Gravure printing originated in the early nineteenth century.
The process did not become widespread until the early twentieth century, however, when newspapers embraced this new technology.
personal: the topics seemed insignificant, or else too important to be aired for an audience of strangers.
The essays that drew the most attention tended to fall within certain categories.
Characterized by quality halftone reproductions printed at high speed on a variety of paper stock, gravure printing allowed the newspaper industry to reproduce photographs and art work on a mass scale on inexpensive newsprint paper.
The technology adopted by newspapers is more precisely called rotogravure—gravure printing from an etched cylinder as opposed to a flat plate.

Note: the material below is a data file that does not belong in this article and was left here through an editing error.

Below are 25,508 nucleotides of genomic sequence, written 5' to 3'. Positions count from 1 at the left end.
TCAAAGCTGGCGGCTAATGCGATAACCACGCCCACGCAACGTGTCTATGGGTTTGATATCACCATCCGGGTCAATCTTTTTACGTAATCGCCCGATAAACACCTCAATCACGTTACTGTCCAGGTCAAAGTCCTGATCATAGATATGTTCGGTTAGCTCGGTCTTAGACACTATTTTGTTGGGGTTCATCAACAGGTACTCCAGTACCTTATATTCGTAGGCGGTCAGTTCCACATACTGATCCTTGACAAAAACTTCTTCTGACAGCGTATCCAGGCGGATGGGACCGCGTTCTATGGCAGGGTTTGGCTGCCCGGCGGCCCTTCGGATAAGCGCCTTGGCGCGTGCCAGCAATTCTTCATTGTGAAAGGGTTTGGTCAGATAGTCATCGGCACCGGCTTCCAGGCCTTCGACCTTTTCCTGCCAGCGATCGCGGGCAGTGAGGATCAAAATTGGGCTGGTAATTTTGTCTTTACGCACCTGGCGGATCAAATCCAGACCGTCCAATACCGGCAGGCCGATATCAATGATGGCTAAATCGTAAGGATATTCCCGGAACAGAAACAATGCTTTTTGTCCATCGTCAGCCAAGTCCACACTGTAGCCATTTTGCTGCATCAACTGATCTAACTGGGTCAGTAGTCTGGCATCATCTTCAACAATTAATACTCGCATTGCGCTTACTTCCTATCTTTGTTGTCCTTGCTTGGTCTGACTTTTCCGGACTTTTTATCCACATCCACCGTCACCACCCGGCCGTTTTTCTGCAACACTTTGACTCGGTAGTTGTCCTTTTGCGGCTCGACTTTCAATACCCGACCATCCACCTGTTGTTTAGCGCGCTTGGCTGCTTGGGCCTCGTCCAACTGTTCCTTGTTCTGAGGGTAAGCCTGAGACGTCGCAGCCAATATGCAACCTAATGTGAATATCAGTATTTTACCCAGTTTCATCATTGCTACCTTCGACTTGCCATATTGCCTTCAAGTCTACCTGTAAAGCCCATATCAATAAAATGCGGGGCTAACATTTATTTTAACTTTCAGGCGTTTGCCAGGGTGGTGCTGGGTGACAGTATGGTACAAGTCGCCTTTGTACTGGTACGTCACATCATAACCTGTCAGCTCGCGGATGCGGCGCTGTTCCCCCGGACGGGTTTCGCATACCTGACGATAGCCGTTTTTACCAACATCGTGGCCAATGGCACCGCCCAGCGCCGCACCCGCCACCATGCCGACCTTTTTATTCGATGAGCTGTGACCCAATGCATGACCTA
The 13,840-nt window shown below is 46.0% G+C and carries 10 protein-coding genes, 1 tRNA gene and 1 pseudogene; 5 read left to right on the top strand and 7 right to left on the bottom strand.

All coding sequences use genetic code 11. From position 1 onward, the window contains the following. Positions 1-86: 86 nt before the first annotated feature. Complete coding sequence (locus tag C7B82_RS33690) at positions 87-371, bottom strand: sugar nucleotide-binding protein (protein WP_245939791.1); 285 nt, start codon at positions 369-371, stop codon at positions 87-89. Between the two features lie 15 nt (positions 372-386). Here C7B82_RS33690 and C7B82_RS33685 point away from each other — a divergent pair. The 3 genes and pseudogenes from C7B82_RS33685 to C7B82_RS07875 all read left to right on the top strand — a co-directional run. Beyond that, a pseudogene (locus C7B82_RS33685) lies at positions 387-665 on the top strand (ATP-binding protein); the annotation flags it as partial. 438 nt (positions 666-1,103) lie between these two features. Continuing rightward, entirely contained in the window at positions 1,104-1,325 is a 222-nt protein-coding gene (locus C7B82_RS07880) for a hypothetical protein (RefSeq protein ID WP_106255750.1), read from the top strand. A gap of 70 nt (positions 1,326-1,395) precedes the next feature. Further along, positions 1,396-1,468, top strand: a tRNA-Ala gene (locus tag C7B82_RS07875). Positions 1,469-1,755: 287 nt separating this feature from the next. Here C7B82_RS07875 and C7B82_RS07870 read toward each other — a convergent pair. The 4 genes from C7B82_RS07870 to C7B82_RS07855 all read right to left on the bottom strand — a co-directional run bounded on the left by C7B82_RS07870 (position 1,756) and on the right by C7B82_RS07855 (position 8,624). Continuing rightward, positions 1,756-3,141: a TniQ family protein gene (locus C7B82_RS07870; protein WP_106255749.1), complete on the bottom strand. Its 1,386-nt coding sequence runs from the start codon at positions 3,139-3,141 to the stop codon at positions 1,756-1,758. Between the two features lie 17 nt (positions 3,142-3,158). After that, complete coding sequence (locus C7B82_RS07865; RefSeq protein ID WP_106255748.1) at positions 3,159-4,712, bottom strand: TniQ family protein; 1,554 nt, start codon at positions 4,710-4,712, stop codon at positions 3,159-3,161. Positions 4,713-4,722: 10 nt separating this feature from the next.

There were those that incited outrage by giving voice to horrible, uncharitable thoughts, like “My Former Friend’s Death Was a Blessing” (xo Jane again) and “I’m Not Going to Pretend I’m Poor to Be Accepted by You” (Thought Catalog).
Finally, there were those essays that directed outrage at society by describing incidents of sexism, abuse, or rape.
From this process evolved photogravure—gravure printing where a plate is etched from a photographic image.
Fox Talbot of Great Britain produced the first photographic negatives in 1852.